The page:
Hedrick Announces Their IAQ Strategy!

The future of maintaining healthy indoor environments will be a combination of re-learning social interaction behaviors, adaptation of manual cleaning practices and frequencies, and the integration of HVAC/IAQ improvement technologies that have been validated to offer significant health benefits. Since we are not a firm that offers cleaning and sterilization services, our discussion will pertain to the HVAC/IAQ technologies that can positively impact indoor environments to create a the healthiest spaces possible, reduce absenteeism, increase productivity, and thwart future outbreaks of infectious diseases.
Each of the established IAQ improvement technologies described below has a defined set of strengths and limitations. It is important to understand both of these in order to design and deploy an effective solution. Below is what we would recommend as a set of technologies that can offer significant IAQ improvement potential. These technologies have been validated by laboratory tests, studies, ASHRAE recommendations, and/or healthcare related studies, and we are happy to share this data with any interested parties:
  1. Monitoring and Validation: The journey towards improved IAQ starts with accurately determining where your baseline is. Not everyone is going to experience the same IAQ challenges. Your indoor air quality will be a function of what is going on inside your building, and also what is going on outside of it. Every building must introduce ventilation (outdoor air) to dilute the concentration of contaminants that are typically found in buildings we occupy. If that outdoor air quality is bad, you already have a challenge to creating healthy indoor air. All buildings are built differently. Companies manufacture different products or perform different services that produce airborne byproducts. Downtown facility locations experience worse outdoor air quality than facilities located on the outside of town. Neighboring companies, airports, freeways, and construction will influence the air you are bringing in to your facility. And on top of that, IAQ changes with the seasons. There is no standard indoor air quality that we are all starting from.  Quantifiable improvement in your IAQ requires that you measure and trend your own unique IAQ, so you are certain you are addressing the real problems. (A). We are also seeing a push for IAQ validation – something that can visibly illustrate the results of IAQ technology deployment. Monitoring can also identify unique or emerging problems within our HVAC operation, and allow us to address them. Further – it can be a great visual optic to show building occupants that efforts are being made to address their health and safety concerns. Providing a visual verification that efforts are being made can go a long way to reduce fears and build trust with occupants as they make their way back to the facility setting.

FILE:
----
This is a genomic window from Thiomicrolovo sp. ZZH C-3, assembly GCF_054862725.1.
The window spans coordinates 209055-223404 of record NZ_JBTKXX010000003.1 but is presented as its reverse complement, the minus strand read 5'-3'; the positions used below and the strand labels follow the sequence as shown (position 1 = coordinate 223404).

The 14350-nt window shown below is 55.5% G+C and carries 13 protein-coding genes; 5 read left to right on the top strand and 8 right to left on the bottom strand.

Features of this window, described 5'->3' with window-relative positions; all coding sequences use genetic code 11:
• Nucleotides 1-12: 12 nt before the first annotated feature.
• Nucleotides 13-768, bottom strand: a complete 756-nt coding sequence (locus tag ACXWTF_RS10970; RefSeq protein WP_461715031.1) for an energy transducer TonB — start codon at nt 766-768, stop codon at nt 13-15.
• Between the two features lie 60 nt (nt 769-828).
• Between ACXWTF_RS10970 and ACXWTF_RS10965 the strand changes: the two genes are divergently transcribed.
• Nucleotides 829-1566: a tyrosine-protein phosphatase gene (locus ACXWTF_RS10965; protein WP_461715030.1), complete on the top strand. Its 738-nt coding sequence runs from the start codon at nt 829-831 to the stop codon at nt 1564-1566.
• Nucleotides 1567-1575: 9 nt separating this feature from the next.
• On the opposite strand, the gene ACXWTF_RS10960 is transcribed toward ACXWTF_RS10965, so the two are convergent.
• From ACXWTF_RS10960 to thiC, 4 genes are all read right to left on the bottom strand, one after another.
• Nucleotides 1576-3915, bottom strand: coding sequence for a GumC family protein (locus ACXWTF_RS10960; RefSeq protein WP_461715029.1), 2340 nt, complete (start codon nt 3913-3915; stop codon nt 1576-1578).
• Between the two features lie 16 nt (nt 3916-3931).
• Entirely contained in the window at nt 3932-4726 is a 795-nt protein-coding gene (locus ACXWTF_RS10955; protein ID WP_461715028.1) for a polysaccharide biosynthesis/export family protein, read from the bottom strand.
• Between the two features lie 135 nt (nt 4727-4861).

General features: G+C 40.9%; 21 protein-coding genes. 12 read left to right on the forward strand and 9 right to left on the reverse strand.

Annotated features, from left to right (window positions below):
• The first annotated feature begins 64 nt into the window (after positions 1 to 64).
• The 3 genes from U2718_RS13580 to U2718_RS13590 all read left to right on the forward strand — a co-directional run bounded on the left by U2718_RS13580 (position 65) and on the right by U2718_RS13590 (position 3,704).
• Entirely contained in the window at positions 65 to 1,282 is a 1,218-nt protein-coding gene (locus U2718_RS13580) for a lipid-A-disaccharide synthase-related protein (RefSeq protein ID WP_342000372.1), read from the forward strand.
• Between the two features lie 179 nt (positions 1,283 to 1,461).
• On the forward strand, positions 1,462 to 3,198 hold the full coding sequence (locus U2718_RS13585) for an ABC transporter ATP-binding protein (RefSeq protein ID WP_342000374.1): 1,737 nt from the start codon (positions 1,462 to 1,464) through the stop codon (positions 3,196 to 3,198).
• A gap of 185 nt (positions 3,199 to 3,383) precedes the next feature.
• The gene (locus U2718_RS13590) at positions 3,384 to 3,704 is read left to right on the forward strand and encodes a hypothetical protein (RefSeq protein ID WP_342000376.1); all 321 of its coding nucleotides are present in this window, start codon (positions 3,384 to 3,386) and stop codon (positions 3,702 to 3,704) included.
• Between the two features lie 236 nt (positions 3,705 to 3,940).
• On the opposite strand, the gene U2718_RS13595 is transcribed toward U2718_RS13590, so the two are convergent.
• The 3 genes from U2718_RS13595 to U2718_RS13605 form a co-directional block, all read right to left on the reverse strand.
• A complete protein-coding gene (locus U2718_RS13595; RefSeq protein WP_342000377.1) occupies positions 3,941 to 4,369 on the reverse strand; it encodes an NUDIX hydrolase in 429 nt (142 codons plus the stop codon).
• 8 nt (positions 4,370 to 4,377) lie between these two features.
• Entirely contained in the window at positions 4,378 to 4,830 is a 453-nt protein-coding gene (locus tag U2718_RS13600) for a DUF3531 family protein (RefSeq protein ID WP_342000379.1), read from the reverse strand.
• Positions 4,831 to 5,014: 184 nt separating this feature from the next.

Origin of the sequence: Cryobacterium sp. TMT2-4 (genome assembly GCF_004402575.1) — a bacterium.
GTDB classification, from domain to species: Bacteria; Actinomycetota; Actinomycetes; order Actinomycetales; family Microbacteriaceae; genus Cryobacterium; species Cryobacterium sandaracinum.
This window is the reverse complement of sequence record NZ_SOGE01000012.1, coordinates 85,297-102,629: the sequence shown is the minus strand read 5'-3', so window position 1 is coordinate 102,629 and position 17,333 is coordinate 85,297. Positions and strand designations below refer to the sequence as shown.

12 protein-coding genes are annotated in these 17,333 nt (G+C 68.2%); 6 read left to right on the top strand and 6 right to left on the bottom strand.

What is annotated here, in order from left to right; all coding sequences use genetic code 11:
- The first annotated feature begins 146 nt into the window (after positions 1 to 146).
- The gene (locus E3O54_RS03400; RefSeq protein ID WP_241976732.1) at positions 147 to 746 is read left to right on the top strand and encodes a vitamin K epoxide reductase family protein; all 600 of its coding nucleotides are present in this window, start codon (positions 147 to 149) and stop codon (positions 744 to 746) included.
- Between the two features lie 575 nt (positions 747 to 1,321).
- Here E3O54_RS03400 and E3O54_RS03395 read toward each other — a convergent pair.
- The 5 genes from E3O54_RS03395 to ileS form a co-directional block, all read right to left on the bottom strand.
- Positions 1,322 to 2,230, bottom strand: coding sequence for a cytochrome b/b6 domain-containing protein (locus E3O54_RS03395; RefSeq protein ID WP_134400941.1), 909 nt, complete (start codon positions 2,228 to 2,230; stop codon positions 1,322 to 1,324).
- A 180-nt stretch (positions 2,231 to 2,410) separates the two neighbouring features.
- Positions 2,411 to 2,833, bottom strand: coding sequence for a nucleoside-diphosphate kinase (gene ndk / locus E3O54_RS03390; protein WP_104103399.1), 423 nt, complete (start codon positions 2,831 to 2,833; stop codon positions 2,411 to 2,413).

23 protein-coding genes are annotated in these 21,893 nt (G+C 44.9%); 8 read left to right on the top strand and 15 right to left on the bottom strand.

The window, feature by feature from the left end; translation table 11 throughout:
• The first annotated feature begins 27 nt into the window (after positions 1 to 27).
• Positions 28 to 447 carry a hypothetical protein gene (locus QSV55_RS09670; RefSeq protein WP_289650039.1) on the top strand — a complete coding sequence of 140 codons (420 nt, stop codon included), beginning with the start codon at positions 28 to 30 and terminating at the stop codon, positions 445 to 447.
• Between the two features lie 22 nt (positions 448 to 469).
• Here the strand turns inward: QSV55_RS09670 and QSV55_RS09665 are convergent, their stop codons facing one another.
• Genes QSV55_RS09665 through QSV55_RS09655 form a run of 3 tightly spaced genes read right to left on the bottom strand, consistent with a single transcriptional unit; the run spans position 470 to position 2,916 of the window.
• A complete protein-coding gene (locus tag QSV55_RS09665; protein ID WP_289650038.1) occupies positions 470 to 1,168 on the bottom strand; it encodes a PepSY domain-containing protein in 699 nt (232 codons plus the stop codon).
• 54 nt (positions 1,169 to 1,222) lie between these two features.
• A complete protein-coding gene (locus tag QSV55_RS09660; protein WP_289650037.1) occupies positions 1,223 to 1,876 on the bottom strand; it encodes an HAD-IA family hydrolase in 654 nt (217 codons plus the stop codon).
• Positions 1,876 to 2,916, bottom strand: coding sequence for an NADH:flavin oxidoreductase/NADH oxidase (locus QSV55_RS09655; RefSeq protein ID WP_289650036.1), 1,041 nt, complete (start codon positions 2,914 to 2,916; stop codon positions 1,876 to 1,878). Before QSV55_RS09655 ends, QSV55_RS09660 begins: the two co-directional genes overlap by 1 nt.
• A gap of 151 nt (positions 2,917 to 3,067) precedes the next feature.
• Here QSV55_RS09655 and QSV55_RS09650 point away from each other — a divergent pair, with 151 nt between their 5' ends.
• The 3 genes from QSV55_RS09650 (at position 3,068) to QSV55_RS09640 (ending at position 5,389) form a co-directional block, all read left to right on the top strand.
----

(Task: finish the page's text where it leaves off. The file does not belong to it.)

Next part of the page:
2. Ultraviolet Germicidal Irradiation: UVGI is an effective and beneficial technology for surface sterilization. The limitation of UV is that pathogens and other contaminants that we want mitigated MUST pass in the vicinity of the UV light and receive a certain amount of UV energy. This means it is best applied on static surfaces, rather than things that are mobile and moving in and out of line-of-sight. For HVAC, applying UV on air-handler coils offers proven results in mold, mildew, biofilm and pathogen mitigation on the line-of-sight surface. It is even shown to improve air flow and static pressure reductions by reducing bio-film. We support the application of UV on HVAC coils as one piece of the IAQ improvement strategy, and also believe it serves as a valuable HVAC preventative maintenance tool as well.